Multiple sclerosis (MS) is the most common demyelinating disease of the central nervous system and the most common non-traumatic cause of disability in young adults. Recent research shows that vascular disease risk factors (VDRFs) such as obesity, smoking, hyperlipidemia, hypertension, type II diabetes mellitus, and metabolic syndrome, can influence MS on its onset, disease activity,
progression, and resultant disability. This review evaluates the current knowledge on the role of VDRFs on outcomes among people with MS (PwMS) and shows that while VDRF prevalence may or may not be higher among PwMS compared with the general population, its presence can influence MS in myriad ways. Management of VDRFs through early detection and treatment may be a promising approach to improving outcomes in PwMS.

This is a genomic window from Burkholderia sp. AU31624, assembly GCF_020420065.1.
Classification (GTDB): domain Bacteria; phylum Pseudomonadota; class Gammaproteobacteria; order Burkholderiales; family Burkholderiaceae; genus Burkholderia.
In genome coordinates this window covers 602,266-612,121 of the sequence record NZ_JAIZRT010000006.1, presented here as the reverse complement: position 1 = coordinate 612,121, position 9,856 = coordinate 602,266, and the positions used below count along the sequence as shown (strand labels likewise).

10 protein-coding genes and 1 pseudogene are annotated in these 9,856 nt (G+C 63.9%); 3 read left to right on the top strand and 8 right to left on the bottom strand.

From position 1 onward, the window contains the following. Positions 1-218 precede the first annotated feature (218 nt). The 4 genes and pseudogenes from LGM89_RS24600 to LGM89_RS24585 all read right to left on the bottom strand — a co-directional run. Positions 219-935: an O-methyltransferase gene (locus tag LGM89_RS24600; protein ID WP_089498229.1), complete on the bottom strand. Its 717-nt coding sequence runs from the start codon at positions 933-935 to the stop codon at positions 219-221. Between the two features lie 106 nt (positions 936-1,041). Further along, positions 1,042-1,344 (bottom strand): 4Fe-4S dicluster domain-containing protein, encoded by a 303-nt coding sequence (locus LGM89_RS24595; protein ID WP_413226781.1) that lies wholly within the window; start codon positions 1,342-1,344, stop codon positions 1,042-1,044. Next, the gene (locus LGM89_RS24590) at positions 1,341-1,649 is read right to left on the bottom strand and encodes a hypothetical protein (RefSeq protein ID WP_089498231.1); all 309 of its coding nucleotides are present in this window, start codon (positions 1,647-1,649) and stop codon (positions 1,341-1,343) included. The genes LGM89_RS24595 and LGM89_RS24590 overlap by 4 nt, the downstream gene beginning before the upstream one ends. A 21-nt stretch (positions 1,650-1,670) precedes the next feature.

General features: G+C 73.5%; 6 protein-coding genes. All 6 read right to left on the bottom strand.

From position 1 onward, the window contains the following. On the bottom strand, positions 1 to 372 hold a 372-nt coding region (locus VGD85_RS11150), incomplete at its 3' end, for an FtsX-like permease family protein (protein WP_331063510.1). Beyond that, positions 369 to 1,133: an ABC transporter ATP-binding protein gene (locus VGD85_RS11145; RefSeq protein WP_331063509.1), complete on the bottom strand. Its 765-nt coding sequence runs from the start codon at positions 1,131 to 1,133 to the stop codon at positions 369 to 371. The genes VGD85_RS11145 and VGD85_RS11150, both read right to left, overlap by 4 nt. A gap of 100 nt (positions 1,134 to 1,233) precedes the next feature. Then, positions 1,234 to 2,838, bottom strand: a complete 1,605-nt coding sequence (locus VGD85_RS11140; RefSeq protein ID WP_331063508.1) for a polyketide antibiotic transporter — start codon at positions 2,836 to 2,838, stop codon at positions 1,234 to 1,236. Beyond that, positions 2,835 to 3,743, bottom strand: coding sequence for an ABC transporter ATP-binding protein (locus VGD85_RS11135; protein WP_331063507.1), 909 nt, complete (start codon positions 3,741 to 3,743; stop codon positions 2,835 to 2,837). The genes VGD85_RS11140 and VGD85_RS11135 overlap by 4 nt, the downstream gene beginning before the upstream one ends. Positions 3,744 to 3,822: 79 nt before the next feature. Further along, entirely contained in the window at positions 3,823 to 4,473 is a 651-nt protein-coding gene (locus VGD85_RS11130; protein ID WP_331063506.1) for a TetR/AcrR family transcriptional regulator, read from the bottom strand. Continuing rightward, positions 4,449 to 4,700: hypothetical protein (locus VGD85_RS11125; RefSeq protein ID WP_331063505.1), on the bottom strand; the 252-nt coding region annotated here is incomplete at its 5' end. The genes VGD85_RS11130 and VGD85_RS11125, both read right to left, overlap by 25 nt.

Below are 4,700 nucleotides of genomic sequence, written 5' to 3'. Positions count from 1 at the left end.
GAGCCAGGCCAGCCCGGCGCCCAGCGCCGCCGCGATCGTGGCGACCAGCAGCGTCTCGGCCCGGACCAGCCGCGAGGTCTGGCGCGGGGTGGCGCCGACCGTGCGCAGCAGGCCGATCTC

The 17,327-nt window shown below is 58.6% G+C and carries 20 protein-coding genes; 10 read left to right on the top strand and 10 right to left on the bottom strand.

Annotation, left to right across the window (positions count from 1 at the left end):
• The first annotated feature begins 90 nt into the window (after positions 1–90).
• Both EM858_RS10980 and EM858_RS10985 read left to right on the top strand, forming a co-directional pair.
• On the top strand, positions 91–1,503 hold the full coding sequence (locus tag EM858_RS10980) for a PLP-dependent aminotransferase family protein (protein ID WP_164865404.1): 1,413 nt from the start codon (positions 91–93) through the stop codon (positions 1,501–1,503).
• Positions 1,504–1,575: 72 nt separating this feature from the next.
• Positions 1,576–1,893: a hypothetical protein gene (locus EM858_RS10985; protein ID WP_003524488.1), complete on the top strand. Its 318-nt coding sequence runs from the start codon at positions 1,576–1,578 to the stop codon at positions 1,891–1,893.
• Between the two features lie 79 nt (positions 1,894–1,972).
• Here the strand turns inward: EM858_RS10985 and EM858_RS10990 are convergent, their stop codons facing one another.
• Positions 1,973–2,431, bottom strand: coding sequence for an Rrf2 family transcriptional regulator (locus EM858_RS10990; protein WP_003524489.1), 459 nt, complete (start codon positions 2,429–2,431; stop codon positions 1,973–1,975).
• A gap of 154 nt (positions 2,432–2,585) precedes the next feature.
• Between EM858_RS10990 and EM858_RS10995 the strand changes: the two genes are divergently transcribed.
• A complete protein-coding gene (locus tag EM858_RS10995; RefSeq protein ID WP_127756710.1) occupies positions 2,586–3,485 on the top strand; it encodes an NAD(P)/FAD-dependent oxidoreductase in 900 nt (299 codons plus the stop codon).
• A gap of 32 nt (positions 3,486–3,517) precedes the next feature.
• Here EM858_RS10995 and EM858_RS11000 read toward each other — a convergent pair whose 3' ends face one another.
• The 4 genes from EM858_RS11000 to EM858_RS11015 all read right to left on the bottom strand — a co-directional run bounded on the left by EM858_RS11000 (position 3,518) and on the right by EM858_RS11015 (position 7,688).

Multiple sclerosis, smoking, obesity, dyslipidemia, hypertension, type II diabetes, metabolic syndrome
No funding was received in the publication of this article. Meena Kannan and Vijayshree Yadav have no relevant conflicts of interest to declare.
Authorship: All named authors meet the International Committee of Medical Journal Editors (ICMJE) criteria for authorship of this manuscript, take responsibility for the integrity of the work as a whole, and have given final approval to the version to be published.
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April 13, 2017 Accepted:
May 16, 2017
Vijayshree Yadav, Mail Code L226, 3181 S.W. Sam Jackson Park Road, Portland, OR 97239, US. E: firstname.lastname@example.org